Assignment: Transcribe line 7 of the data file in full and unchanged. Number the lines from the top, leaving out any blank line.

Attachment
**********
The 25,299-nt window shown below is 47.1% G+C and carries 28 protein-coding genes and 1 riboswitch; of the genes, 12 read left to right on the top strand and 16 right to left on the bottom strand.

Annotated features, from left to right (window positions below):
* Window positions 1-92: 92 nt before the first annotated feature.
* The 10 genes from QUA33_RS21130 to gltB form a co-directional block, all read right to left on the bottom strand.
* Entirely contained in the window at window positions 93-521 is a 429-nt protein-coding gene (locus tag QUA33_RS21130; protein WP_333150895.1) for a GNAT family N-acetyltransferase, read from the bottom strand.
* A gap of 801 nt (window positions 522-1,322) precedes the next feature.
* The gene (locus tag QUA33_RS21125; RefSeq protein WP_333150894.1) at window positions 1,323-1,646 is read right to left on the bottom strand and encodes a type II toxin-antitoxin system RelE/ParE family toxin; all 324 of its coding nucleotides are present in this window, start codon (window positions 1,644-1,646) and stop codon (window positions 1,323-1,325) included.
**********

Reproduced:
* The gene (locus tag QUA33_RS21125; RefSeq protein WP_333150894.1) at window positions 1,323-1,646 is read right to left on the bottom strand and encodes a type II toxin-antitoxin system RelE/ParE family toxin; all 324 of its coding nucleotides are present in this window, start codon (window positions 1,644-1,646) and stop codon (window positions 1,323-1,325) included.